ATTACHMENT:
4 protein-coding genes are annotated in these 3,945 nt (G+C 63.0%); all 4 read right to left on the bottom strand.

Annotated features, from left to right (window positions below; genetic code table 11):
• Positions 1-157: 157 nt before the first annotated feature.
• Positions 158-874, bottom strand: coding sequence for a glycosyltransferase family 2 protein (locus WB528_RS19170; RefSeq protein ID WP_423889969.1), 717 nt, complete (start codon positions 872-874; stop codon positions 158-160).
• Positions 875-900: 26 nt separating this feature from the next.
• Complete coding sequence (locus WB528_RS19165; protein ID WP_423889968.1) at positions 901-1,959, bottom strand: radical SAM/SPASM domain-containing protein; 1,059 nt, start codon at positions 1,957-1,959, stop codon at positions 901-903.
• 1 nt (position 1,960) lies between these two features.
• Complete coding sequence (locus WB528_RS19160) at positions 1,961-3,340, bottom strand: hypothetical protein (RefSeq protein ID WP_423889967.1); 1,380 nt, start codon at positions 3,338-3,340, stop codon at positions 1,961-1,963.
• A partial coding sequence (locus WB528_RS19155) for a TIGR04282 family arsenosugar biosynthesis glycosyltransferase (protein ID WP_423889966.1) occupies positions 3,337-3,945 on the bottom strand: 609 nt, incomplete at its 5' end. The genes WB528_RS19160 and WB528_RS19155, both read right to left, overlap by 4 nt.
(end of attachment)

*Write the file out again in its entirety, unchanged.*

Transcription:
4 protein-coding genes are annotated in these 3,945 nt (G+C 63.0%); all 4 read right to left on the bottom strand.

Annotated features, from left to right (window positions below; genetic code table 11):
• Positions 1-157: 157 nt before the first annotated feature.
• Positions 158-874, bottom strand: coding sequence for a glycosyltransferase family 2 protein (locus WB528_RS19170; RefSeq protein ID WP_423889969.1), 717 nt, complete (start codon positions 872-874; stop codon positions 158-160).
• Positions 875-900: 26 nt separating this feature from the next.
• Complete coding sequence (locus WB528_RS19165; protein ID WP_423889968.1) at positions 901-1,959, bottom strand: radical SAM/SPASM domain-containing protein; 1,059 nt, start codon at positions 1,957-1,959, stop codon at positions 901-903.
• 1 nt (position 1,960) lies between these two features.
• Complete coding sequence (locus WB528_RS19160) at positions 1,961-3,340, bottom strand: hypothetical protein (RefSeq protein ID WP_423889967.1); 1,380 nt, start codon at positions 3,338-3,340, stop codon at positions 1,961-1,963.
• A partial coding sequence (locus WB528_RS19155) for a TIGR04282 family arsenosugar biosynthesis glycosyltransferase (protein ID WP_423889966.1) occupies positions 3,337-3,945 on the bottom strand: 609 nt, incomplete at its 5' end. The genes WB528_RS19160 and WB528_RS19155, both read right to left, overlap by 4 nt.